An evidence perspective on topical relevance types and its implications for exploratory and task-based retrieval. Huang, X. & Soergel, D. Information Research. 00017
An evidence perspective on topical relevance types and its implications for exploratory and task-based retrieval [link]Paper  abstract   bibtex   
Introduction. The concept of relevance lies at the heart of intellectual access and information retrieval, indeed of reasoning and communication in general; in turn, topical relevance lies at the heart of relevance. The common view of topical relevance is limited to topic matching, resulting in information retrieval systems' failure to detect more complex topical connections which are needed to respond to diversified user situations and tasks. Method. Based on the role a piece of information plays in the overall structure of an argument, we have identified four topical relevance types: Direct, Indirect (circumstantial), Context, and Comparison. In the process of creating a speech retrieval test collection, graduate history students made 27,000 topical relevance assessments between Holocaust survivor interview segments and real user topics, using the four relevance types, each on a scale of 0 - 4. They recorded justifications for their assessments and kept detailed Topic Notes. Analysis. We analysed these relevance assessments using a grounded theory approach to arrive at a finer classification of topical relevance types. Results. For example, indirect relevance(a piece of information is connected to the topic indirectly through inference, circumstantial evidence) was refined to Generic Indirect Relevance, Backward Inference (abduction), Forward Inference (deduction), and Inference from Cases (induction), with each subtype being further illustrated and explicated by examples. Conclusion. Each of these refined types of topical relevance plays a special role in reasoning, making a conclusive argument, or performing a task. Incorporating them into information retrieval systems allows users more flexibility and a better focus on their tasks. They can also be used in teaching reasoning skills.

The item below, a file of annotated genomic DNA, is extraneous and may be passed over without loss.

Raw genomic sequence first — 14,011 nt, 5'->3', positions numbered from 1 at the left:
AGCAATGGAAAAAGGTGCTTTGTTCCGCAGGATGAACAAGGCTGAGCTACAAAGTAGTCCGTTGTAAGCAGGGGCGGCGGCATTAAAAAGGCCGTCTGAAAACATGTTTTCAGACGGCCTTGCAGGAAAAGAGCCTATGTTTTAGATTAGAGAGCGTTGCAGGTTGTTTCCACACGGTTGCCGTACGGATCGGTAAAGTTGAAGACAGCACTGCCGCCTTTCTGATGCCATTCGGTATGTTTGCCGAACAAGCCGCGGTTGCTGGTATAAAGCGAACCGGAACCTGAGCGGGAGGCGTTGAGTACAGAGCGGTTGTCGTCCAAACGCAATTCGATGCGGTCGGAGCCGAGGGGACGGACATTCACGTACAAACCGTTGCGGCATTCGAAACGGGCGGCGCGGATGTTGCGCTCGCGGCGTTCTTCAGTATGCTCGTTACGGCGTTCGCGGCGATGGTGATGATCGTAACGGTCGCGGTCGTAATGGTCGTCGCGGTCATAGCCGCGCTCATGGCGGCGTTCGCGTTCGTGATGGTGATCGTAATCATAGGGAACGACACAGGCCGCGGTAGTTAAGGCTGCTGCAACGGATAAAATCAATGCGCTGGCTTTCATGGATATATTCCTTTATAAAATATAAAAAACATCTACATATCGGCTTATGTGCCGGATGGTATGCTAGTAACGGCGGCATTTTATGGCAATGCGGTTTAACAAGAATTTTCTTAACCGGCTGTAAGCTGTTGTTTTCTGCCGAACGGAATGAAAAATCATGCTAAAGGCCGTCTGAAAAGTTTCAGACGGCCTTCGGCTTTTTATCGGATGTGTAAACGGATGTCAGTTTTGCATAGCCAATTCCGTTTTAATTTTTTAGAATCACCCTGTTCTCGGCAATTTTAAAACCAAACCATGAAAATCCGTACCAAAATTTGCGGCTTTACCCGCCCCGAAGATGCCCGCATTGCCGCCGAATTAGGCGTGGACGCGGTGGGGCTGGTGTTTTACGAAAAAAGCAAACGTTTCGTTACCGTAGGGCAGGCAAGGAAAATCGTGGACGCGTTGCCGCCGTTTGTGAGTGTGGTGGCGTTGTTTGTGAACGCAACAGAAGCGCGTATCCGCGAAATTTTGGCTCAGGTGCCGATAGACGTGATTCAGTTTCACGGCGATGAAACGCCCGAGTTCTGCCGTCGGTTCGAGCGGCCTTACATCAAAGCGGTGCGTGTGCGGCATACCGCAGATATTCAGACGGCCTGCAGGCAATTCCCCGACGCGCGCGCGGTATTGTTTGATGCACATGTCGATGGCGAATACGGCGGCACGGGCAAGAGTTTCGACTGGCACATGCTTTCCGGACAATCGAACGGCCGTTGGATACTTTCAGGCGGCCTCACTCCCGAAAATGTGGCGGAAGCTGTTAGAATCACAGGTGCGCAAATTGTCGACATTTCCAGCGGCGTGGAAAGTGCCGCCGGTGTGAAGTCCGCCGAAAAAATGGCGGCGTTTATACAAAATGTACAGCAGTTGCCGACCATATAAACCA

@article{huang_evidence_nodate,
	title = {An evidence perspective on topical relevance types and its implications for exploratory and task-based retrieval},
	volume = {12},
	url = {http://informationr.net/ir/12-1/paper281.html},
	abstract = {Introduction. The concept of relevance lies at the heart of intellectual access and information retrieval, indeed of reasoning and communication in general; in turn, topical relevance lies at the heart of relevance. The common view of topical relevance is limited to topic matching, resulting in information retrieval systems' failure to detect more complex topical connections which are needed to respond to diversified user situations and tasks.

    Method. Based on the role a piece of information plays in the overall structure of an argument, we have identified four topical relevance types: Direct, Indirect (circumstantial), Context, and Comparison. In the process of creating a speech retrieval test collection, graduate history students made 27,000 topical relevance assessments between Holocaust survivor interview segments and real user topics, using the four relevance types, each on a scale of 0 - 4. They recorded justifications for their assessments and kept detailed Topic Notes.

    Analysis. We analysed these relevance assessments using a grounded theory approach to arrive at a finer classification of topical relevance types. Results. For example, indirect relevance(a piece of information is connected to the topic indirectly through inference, circumstantial evidence) was refined to Generic Indirect Relevance, Backward Inference (abduction), Forward Inference (deduction), and Inference from Cases (induction), with each subtype being further illustrated and explicated by examples.

    Conclusion. Each of these refined types of topical relevance plays a special role in reasoning, making a conclusive argument, or performing a task. Incorporating them into information retrieval systems allows users more flexibility and a better focus on their tasks. They can also be used in teaching reasoning skills.},
	number = {1},
	journal = {Information Research},
	author = {Huang, Xiaoli and Soergel, Dagobert},
	note = {00017},
	keywords = {Need these}
}
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